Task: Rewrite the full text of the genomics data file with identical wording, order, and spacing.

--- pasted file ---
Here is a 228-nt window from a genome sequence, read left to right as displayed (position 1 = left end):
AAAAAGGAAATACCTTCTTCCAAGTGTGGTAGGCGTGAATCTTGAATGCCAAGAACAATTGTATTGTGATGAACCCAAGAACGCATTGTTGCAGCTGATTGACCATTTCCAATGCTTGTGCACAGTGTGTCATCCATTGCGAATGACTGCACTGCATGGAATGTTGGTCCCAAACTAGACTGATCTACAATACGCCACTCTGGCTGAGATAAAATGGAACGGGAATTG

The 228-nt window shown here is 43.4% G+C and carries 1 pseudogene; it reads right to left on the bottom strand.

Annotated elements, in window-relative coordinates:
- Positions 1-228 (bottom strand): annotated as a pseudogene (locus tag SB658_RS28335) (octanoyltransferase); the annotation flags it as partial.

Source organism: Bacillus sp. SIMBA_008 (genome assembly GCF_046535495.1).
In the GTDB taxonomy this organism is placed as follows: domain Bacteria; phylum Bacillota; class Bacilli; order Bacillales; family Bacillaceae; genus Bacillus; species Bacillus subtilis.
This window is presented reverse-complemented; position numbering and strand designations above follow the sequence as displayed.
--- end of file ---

Here is a 228-nt window from a genome sequence, read left to right as displayed (position 1 = left end):
AAAAAGGAAATACCTTCTTCCAAGTGTGGTAGGCGTGAATCTTGAATGCCAAGAACAATTGTATTGTGATGAACCCAAGAACGCATTGTTGCAGCTGATTGACCATTTCCAATGCTTGTGCACAGTGTGTCATCCATTGCGAATGACTGCACTGCATGGAATGTTGGTCCCAAACTAGACTGATCTACAATACGCCACTCTGGCTGAGATAAAATGGAACGGGAATTG

The 228-nt window shown here is 43.4% G+C and carries 1 pseudogene; it reads right to left on the bottom strand.

Annotated elements, in window-relative coordinates:
- Positions 1-228 (bottom strand): annotated as a pseudogene (locus tag SB658_RS28335) (octanoyltransferase); the annotation flags it as partial.

Source organism: Bacillus sp. SIMBA_008 (genome assembly GCF_046535495.1).
In the GTDB taxonomy this organism is placed as follows: domain Bacteria; phylum Bacillota; class Bacilli; order Bacillales; family Bacillaceae; genus Bacillus; species Bacillus subtilis.
This window is presented reverse-complemented; position numbering and strand designations above follow the sequence as displayed.